VCU’s Institute of Contemporary Art to bring artwork to local barbershops, salons

6/2/2017, 11:46 p.m.
Salons and barbershops have been central communication hubs in African-American communities for as long as they have existed.

By Holly Rodriguez

Salons and barbershops have been central communication hubs in African-American communities for as long as they have existed.

Detroit-based letterpress artist Amos Paul Kennedy Jr. knows this, and is working with 12 local barbers and salon owners to bring his art into their spaces.

His work, a letterpress process of using words on heavy-duty paper, consists of sayings or phrases that resonate with African-American life, such as the African proverb, “To get lost is to learn the way.”

For his latest project, Mr. Kennedy is working with Richmond shop owners to use phrases that will resonate with customers and visitors at each location. When completed, the prints with the shop owners’ phrases will be displayed in the barber and beautyshops alongside Mr. Kennedy’s art.

One of those barbers is Dawayne Taylor, owner of Taylor’s Barbershop that has three locations in Richmond. At his shop at 11 E. Broad St., a wall sits empty and ready to display Mr. Kennedy’s art.

“Barbering is a style of art, and what Amos does is art,” he said. “In barbershops, that’s where you’re talking about sports, life, business and family, and having art like his will direct thought patterns, initiate conversations.”

The project is sponsored by the Virginia Commonwealth University’s Institute of Contemporary Art, and will be installed and ready for public view on Oct. 28, to coincide with the ICA’s inaugural exhibition, “Declaration.” Work by Mr. Kennedy and more than two dozen artists will be included in that exhibit at the new institute at 818 W. Broad St.

Amber Esseiva, curatorial assistant for the project, said in talking with Mr. Kennedy about his work, he was clear about the necessity of accessibility, with a strong belief that art belongs to the community in which it is created.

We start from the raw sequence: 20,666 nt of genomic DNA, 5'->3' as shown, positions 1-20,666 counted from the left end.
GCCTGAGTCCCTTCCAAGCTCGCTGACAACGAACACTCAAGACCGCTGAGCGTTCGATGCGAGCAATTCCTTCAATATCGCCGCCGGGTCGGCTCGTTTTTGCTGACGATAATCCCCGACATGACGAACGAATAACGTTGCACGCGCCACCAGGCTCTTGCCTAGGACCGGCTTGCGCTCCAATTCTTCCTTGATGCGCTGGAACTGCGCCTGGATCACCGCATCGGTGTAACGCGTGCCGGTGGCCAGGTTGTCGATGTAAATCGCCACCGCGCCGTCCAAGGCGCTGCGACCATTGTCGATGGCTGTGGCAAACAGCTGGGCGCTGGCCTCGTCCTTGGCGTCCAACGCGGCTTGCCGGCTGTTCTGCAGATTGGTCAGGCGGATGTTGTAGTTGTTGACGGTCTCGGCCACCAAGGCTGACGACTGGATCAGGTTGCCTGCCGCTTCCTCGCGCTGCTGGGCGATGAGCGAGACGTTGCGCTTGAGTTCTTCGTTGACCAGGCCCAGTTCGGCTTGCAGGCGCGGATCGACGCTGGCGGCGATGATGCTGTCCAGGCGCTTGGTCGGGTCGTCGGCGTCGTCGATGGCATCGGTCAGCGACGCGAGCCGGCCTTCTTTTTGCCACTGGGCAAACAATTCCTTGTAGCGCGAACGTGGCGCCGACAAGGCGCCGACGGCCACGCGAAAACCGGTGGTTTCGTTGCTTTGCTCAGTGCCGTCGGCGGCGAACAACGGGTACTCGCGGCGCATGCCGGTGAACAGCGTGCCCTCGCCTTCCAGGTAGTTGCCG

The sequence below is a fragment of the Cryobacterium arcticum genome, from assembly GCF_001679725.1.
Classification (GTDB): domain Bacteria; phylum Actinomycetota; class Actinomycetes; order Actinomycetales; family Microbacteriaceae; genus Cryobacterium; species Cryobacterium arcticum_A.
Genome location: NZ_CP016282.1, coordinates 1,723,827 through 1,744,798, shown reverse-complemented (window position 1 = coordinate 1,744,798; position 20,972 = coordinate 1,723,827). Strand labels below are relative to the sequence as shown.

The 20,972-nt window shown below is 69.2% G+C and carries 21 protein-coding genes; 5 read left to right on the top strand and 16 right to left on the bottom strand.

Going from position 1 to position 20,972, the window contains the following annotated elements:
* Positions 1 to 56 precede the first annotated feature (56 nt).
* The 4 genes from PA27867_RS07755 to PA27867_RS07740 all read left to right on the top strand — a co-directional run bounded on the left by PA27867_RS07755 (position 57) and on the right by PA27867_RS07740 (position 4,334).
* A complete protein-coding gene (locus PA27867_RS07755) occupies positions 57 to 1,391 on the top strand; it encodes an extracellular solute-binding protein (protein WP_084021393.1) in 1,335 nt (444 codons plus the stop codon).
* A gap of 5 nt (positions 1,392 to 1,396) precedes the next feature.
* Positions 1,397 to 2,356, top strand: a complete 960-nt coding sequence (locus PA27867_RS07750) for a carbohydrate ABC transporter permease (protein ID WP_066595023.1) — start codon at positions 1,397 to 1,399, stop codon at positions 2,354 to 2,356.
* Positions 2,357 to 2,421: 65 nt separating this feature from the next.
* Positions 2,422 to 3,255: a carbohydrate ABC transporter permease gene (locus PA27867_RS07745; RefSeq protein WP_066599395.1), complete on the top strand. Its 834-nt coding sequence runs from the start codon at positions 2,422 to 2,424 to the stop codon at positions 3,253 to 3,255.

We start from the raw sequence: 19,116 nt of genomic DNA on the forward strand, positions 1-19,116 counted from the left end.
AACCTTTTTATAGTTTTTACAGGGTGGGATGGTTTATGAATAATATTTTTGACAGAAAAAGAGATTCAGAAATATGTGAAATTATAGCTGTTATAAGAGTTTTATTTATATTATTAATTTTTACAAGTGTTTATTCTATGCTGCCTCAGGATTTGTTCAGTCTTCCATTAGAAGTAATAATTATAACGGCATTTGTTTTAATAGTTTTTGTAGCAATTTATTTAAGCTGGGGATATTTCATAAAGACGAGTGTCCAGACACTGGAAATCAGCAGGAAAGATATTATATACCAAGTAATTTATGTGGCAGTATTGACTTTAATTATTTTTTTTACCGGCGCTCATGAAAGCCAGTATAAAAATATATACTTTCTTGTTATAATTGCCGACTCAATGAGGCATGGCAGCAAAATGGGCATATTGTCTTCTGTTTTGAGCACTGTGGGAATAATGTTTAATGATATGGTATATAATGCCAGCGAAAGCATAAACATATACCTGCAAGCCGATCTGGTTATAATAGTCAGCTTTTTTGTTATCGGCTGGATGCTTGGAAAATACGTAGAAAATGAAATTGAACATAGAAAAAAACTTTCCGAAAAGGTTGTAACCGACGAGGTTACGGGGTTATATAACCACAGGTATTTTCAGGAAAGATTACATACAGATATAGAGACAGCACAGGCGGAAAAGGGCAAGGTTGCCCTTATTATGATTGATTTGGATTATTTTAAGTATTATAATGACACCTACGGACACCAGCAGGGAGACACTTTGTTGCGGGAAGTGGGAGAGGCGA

“Part of the mission of ICA is to not just exist in the community, but have the community be a part of ICA,” Ms. Esseiva said. “Amos’ work aligns with that mission.”

Mr. Taylor said his barbershops felt like a perfect match for Mr. Kennedy’s art when Ms. Essieva first approached him about the project.

“The barbershop is therapeutic, as is art,” he said. “The barbershop becomes a community and the art is an expression of our community.”

A Henrico County native, Mr. Taylor worked in behavioral health before deciding to become a barber. Examples of statements he is suggesting Mr. Kennedy use for art to be displayed in his shop include, “What are morals?” and “Integrity is everything.”

“These are life statements that I hang my hat on personally,” he said. “As a barber, I’m often a mentor for young men who come sit in my chair. They are going to school, getting married or even getting older and in transition. And these sayings are principles I live by that are important in my life.”

Nearby at 11 E. Grace St., husband and wife team Antonio and Martina Turner, owners of Unleashed The Salon, see the project as being good for business because it will bring forth a fresh perspective.

“It’s an outreach project,” Mr. Turner said. “I’m really big into affirmations and I dig realness, too, and wisdom is at the top of the list.”

He said just like art, a barbershop’s success lives or dies on how you make people feel.

“In that vein, words are very powerful. We need access to positive words,” he said, adding that Mr. Kennedy’s art is an opportunity to expand on the use of words for inspiration.

Ms. Esseiva said the shops will be able to keep the art at no cost.

Born in Lafayette, La., Mr. Kennedy is a veteran of the corporate world who left the 9-to-5 grind to pursue his passion for creating art through the letterpress.

He said the idea behind using vibrant colors and artistic design to write phrases on chipboard — a heavy cardboard-type material composed of compressed recycled newspaper and paper materials — for wall display is to evoke conversation about race and class in America, as well as other contemporary issues.

His work has been shown in exhibitions all over the world, from Brooklyn, N.Y., to St. Gallen, Switzerland.

The ICA exhibition will run through Feb. 25.